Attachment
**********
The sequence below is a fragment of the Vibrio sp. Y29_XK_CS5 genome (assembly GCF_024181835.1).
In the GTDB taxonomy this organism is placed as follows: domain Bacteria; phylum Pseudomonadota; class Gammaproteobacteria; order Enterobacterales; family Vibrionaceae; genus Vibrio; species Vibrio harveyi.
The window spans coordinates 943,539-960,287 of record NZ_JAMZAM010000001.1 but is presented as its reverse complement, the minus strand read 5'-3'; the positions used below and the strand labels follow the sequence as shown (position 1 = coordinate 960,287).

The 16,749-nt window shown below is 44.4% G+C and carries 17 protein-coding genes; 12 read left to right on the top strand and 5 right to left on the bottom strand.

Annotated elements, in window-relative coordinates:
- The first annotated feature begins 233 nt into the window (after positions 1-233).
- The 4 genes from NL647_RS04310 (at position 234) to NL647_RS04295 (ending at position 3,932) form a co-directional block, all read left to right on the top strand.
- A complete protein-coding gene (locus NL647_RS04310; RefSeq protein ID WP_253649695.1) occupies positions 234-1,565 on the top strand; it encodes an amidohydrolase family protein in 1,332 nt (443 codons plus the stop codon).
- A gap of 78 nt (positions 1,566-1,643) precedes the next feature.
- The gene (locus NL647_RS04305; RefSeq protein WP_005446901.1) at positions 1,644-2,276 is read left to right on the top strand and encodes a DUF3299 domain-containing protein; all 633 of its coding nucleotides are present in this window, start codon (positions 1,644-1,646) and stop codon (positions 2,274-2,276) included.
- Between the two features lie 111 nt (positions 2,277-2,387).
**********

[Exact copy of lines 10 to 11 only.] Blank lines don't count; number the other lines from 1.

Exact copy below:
- The gene (locus NL647_RS04305; RefSeq protein WP_005446901.1) at positions 1,644-2,276 is read left to right on the top strand and encodes a DUF3299 domain-containing protein; all 633 of its coding nucleotides are present in this window, start codon (positions 1,644-1,646) and stop codon (positions 2,274-2,276) included.
- Between the two features lie 111 nt (positions 2,277-2,387).